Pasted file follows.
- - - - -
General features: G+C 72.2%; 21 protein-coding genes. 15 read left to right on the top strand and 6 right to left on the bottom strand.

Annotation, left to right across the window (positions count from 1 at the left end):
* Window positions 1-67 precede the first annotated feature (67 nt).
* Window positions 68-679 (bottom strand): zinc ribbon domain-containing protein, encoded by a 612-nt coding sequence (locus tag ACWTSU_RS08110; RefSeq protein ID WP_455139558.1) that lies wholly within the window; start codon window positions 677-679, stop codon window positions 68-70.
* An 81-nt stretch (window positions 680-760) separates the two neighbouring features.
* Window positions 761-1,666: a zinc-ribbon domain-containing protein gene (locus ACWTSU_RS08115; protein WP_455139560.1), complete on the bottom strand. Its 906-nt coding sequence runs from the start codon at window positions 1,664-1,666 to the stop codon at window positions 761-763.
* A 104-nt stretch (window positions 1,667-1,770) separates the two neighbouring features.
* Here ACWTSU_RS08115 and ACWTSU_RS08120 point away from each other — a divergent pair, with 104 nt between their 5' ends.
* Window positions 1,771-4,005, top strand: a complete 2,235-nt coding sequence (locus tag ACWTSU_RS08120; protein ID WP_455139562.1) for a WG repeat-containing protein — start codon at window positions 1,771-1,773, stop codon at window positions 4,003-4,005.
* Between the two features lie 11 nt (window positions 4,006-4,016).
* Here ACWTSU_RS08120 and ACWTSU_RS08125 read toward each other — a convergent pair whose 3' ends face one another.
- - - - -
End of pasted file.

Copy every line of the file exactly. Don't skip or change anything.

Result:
General features: G+C 72.2%; 21 protein-coding genes. 15 read left to right on the top strand and 6 right to left on the bottom strand.

Annotation, left to right across the window (positions count from 1 at the left end):
* Window positions 1-67 precede the first annotated feature (67 nt).
* Window positions 68-679 (bottom strand): zinc ribbon domain-containing protein, encoded by a 612-nt coding sequence (locus tag ACWTSU_RS08110; RefSeq protein ID WP_455139558.1) that lies wholly within the window; start codon window positions 677-679, stop codon window positions 68-70.
* An 81-nt stretch (window positions 680-760) separates the two neighbouring features.
* Window positions 761-1,666: a zinc-ribbon domain-containing protein gene (locus ACWTSU_RS08115; protein WP_455139560.1), complete on the bottom strand. Its 906-nt coding sequence runs from the start codon at window positions 1,664-1,666 to the stop codon at window positions 761-763.
* A 104-nt stretch (window positions 1,667-1,770) separates the two neighbouring features.
* Here ACWTSU_RS08115 and ACWTSU_RS08120 point away from each other — a divergent pair, with 104 nt between their 5' ends.
* Window positions 1,771-4,005, top strand: a complete 2,235-nt coding sequence (locus tag ACWTSU_RS08120; protein ID WP_455139562.1) for a WG repeat-containing protein — start codon at window positions 1,771-1,773, stop codon at window positions 4,003-4,005.
* Between the two features lie 11 nt (window positions 4,006-4,016).
* Here ACWTSU_RS08120 and ACWTSU_RS08125 read toward each other — a convergent pair whose 3' ends face one another.